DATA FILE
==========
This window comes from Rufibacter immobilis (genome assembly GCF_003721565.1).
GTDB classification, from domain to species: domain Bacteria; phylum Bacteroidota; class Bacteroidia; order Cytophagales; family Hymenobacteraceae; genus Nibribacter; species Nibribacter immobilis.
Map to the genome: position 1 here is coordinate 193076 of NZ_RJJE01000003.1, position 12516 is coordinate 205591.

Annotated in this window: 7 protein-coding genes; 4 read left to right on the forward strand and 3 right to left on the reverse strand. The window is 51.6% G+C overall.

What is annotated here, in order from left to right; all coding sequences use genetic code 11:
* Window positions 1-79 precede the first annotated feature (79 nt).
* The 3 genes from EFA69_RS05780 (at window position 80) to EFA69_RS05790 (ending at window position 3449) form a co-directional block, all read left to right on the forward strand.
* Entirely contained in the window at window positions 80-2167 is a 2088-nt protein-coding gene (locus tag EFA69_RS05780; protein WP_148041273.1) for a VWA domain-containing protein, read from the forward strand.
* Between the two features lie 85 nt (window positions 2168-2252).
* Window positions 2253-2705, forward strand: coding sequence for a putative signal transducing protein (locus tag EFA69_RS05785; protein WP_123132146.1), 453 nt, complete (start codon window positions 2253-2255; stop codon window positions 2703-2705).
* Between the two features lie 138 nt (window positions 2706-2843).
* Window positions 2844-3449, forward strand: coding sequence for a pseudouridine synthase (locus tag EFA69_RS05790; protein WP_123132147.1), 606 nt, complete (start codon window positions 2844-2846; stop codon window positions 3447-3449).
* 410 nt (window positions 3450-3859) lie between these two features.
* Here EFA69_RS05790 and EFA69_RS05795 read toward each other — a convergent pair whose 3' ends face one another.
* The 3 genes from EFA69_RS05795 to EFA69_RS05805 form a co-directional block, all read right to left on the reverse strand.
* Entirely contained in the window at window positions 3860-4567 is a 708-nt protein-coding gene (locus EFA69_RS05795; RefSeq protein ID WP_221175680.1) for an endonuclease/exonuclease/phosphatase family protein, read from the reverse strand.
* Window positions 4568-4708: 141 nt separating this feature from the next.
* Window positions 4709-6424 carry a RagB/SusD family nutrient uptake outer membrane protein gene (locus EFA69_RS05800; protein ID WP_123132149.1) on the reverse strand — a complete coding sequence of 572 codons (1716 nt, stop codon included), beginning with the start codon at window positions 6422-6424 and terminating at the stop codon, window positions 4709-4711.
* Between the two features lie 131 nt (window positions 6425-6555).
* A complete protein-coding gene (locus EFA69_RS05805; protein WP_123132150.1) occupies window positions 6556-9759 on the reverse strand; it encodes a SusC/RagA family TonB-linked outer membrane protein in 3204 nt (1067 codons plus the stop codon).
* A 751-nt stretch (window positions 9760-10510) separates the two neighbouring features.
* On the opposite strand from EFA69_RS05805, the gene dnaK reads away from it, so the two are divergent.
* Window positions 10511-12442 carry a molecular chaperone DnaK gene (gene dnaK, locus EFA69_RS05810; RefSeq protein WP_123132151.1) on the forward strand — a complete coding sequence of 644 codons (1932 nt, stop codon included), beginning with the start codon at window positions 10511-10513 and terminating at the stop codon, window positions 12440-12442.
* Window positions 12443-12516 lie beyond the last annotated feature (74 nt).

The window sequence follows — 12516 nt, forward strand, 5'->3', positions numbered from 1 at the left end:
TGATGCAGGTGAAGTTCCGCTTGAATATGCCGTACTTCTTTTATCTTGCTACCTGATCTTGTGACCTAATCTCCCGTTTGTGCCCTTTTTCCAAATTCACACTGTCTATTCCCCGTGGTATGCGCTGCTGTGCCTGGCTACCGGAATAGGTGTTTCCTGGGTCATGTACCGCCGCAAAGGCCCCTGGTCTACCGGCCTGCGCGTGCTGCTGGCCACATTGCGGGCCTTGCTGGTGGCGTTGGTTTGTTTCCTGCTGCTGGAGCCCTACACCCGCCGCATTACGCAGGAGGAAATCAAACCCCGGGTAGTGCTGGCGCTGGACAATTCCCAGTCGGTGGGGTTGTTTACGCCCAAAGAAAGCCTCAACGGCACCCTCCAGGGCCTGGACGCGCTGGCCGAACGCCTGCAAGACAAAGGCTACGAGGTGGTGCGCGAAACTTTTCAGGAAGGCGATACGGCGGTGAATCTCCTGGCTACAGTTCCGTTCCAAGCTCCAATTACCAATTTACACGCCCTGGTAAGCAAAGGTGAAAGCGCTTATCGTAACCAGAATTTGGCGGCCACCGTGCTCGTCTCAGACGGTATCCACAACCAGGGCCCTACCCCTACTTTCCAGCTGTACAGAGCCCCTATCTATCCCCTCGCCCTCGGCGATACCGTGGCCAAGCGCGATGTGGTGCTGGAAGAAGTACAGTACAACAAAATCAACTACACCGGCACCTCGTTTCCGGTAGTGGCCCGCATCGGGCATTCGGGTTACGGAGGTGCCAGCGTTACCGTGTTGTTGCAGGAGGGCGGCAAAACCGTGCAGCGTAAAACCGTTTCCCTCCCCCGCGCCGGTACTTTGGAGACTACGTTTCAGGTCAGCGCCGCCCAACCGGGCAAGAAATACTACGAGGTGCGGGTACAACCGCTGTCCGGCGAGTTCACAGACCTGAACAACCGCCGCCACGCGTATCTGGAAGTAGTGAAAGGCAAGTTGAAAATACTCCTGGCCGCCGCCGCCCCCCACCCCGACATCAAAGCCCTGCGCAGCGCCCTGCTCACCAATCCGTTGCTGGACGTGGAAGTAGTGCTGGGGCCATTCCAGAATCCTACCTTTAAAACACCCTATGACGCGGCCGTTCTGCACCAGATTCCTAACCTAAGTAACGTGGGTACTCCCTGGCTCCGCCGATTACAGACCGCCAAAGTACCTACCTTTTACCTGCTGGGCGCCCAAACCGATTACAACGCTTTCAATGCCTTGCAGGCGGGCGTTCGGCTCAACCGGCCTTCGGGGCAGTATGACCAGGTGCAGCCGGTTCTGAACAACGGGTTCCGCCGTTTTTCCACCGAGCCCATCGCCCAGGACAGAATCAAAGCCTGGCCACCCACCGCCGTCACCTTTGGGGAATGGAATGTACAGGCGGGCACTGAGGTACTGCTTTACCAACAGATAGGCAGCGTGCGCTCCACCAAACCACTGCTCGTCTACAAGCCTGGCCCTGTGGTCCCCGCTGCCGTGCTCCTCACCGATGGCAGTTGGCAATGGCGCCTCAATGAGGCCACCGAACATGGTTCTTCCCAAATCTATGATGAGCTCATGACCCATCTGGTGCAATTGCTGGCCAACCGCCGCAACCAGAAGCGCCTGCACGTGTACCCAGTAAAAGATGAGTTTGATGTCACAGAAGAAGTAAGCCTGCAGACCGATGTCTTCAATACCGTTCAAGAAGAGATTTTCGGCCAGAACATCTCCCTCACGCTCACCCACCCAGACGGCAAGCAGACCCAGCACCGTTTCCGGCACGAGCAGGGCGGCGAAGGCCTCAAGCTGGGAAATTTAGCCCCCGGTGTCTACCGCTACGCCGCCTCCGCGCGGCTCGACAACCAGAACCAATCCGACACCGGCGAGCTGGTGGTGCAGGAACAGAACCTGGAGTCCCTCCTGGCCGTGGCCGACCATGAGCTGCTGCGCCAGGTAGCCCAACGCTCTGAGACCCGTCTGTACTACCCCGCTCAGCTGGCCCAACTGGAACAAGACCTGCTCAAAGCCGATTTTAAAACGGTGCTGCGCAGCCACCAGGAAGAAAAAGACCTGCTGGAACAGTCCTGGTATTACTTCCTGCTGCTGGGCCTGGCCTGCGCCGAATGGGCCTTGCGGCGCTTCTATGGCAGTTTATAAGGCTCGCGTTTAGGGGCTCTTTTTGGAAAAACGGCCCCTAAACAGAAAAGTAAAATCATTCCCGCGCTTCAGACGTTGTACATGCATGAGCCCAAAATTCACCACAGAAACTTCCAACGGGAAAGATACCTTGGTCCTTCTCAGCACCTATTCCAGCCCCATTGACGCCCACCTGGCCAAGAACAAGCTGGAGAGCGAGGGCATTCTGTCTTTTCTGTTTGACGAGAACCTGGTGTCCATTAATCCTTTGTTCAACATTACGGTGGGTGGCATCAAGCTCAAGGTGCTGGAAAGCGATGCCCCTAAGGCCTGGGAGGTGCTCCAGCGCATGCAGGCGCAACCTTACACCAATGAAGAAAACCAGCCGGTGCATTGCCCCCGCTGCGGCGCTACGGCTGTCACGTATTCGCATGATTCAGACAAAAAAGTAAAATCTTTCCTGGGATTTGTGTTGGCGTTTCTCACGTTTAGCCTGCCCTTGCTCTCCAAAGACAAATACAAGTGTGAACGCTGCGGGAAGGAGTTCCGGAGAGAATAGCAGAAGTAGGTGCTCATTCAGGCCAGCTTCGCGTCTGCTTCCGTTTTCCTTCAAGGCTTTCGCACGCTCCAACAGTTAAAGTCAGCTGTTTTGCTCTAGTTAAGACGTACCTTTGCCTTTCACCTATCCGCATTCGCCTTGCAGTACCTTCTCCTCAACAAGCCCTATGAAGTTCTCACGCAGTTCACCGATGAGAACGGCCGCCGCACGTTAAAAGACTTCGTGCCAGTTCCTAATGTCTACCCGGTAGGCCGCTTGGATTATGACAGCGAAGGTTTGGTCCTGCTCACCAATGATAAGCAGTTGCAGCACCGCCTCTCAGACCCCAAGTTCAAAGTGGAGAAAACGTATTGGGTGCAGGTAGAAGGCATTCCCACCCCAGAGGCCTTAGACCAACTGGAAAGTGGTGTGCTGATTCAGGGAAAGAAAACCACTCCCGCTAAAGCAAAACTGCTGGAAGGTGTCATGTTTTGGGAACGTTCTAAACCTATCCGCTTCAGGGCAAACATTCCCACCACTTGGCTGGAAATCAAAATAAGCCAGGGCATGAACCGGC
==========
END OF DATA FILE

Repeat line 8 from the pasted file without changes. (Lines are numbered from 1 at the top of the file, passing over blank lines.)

* Entirely contained in the window at window positions 80-2167 is a 2088-nt protein-coding gene (locus tag EFA69_RS05780; protein WP_148041273.1) for a VWA domain-containing protein, read from the forward strand.